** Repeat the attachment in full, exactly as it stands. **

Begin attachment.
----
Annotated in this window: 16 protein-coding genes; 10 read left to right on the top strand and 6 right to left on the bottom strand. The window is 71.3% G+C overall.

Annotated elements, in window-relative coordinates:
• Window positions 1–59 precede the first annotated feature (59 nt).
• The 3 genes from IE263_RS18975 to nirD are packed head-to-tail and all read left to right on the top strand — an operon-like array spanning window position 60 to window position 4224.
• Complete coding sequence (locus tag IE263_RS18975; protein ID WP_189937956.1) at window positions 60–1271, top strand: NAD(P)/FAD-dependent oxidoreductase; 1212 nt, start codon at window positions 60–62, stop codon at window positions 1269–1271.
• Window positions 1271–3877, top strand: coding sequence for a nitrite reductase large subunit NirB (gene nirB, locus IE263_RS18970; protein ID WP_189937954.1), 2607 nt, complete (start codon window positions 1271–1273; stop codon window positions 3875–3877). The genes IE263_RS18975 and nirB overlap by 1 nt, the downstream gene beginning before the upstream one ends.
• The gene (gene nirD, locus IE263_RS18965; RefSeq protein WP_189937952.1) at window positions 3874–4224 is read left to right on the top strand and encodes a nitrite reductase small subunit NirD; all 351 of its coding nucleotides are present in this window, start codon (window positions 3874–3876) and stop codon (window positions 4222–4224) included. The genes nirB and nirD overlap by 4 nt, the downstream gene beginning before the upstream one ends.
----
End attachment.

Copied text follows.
Annotated in this window: 16 protein-coding genes; 10 read left to right on the top strand and 6 right to left on the bottom strand. The window is 71.3% G+C overall.

Annotated elements, in window-relative coordinates:
• Window positions 1–59 precede the first annotated feature (59 nt).
• The 3 genes from IE263_RS18975 to nirD are packed head-to-tail and all read left to right on the top strand — an operon-like array spanning window position 60 to window position 4224.
• Complete coding sequence (locus tag IE263_RS18975; protein ID WP_189937956.1) at window positions 60–1271, top strand: NAD(P)/FAD-dependent oxidoreductase; 1212 nt, start codon at window positions 60–62, stop codon at window positions 1269–1271.
• Window positions 1271–3877, top strand: coding sequence for a nitrite reductase large subunit NirB (gene nirB, locus IE263_RS18970; protein ID WP_189937954.1), 2607 nt, complete (start codon window positions 1271–1273; stop codon window positions 3875–3877). The genes IE263_RS18975 and nirB overlap by 1 nt, the downstream gene beginning before the upstream one ends.
• The gene (gene nirD, locus IE263_RS18965; RefSeq protein WP_189937952.1) at window positions 3874–4224 is read left to right on the top strand and encodes a nitrite reductase small subunit NirD; all 351 of its coding nucleotides are present in this window, start codon (window positions 3874–3876) and stop codon (window positions 4222–4224) included. The genes nirB and nirD overlap by 4 nt, the downstream gene beginning before the upstream one ends.